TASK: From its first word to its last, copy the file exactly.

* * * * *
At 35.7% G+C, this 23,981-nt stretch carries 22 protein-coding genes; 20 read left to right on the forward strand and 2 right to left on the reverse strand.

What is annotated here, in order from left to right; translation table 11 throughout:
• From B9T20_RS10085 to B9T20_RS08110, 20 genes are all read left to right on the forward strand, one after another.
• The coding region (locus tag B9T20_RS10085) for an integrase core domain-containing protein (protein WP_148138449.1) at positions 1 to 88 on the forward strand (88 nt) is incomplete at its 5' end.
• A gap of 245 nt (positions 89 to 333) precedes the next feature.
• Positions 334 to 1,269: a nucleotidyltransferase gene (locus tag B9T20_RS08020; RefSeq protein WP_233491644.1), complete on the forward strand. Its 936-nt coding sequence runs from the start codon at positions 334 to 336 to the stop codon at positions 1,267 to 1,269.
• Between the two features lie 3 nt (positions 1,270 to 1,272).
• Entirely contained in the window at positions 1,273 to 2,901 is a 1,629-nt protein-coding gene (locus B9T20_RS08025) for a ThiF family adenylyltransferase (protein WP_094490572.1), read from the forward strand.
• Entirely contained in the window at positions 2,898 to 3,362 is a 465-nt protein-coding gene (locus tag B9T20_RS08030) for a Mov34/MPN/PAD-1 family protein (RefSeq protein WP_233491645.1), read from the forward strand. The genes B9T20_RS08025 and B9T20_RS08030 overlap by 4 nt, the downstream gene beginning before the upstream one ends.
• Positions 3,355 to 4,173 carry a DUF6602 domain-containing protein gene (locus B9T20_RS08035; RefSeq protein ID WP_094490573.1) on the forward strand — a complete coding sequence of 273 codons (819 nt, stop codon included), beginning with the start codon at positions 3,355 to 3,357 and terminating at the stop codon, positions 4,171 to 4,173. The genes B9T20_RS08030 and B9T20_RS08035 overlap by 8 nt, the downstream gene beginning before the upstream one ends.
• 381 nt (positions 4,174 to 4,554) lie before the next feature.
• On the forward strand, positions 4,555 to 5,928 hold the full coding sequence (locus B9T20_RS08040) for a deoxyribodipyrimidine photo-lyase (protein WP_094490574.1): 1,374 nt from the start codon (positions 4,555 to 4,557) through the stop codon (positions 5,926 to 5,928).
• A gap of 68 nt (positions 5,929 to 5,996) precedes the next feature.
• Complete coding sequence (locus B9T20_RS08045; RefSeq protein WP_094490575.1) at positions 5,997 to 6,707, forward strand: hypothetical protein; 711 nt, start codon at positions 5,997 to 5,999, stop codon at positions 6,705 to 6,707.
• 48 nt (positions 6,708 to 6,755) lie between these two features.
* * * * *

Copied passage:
At 35.7% G+C, this 23,981-nt stretch carries 22 protein-coding genes; 20 read left to right on the forward strand and 2 right to left on the reverse strand.

What is annotated here, in order from left to right; translation table 11 throughout:
• From B9T20_RS10085 to B9T20_RS08110, 20 genes are all read left to right on the forward strand, one after another.
• The coding region (locus tag B9T20_RS10085) for an integrase core domain-containing protein (protein WP_148138449.1) at positions 1 to 88 on the forward strand (88 nt) is incomplete at its 5' end.
• A gap of 245 nt (positions 89 to 333) precedes the next feature.
• Positions 334 to 1,269: a nucleotidyltransferase gene (locus tag B9T20_RS08020; RefSeq protein WP_233491644.1), complete on the forward strand. Its 936-nt coding sequence runs from the start codon at positions 334 to 336 to the stop codon at positions 1,267 to 1,269.
• Between the two features lie 3 nt (positions 1,270 to 1,272).
• Entirely contained in the window at positions 1,273 to 2,901 is a 1,629-nt protein-coding gene (locus B9T20_RS08025) for a ThiF family adenylyltransferase (protein WP_094490572.1), read from the forward strand.
• Entirely contained in the window at positions 2,898 to 3,362 is a 465-nt protein-coding gene (locus tag B9T20_RS08030) for a Mov34/MPN/PAD-1 family protein (RefSeq protein WP_233491645.1), read from the forward strand. The genes B9T20_RS08025 and B9T20_RS08030 overlap by 4 nt, the downstream gene beginning before the upstream one ends.
• Positions 3,355 to 4,173 carry a DUF6602 domain-containing protein gene (locus B9T20_RS08035; RefSeq protein ID WP_094490573.1) on the forward strand — a complete coding sequence of 273 codons (819 nt, stop codon included), beginning with the start codon at positions 3,355 to 3,357 and terminating at the stop codon, positions 4,171 to 4,173. The genes B9T20_RS08030 and B9T20_RS08035 overlap by 8 nt, the downstream gene beginning before the upstream one ends.
• 381 nt (positions 4,174 to 4,554) lie before the next feature.
• On the forward strand, positions 4,555 to 5,928 hold the full coding sequence (locus B9T20_RS08040) for a deoxyribodipyrimidine photo-lyase (protein WP_094490574.1): 1,374 nt from the start codon (positions 4,555 to 4,557) through the stop codon (positions 5,926 to 5,928).
• A gap of 68 nt (positions 5,929 to 5,996) precedes the next feature.
• Complete coding sequence (locus B9T20_RS08045; RefSeq protein WP_094490575.1) at positions 5,997 to 6,707, forward strand: hypothetical protein; 711 nt, start codon at positions 5,997 to 5,999, stop codon at positions 6,705 to 6,707.
• 48 nt (positions 6,708 to 6,755) lie between these two features.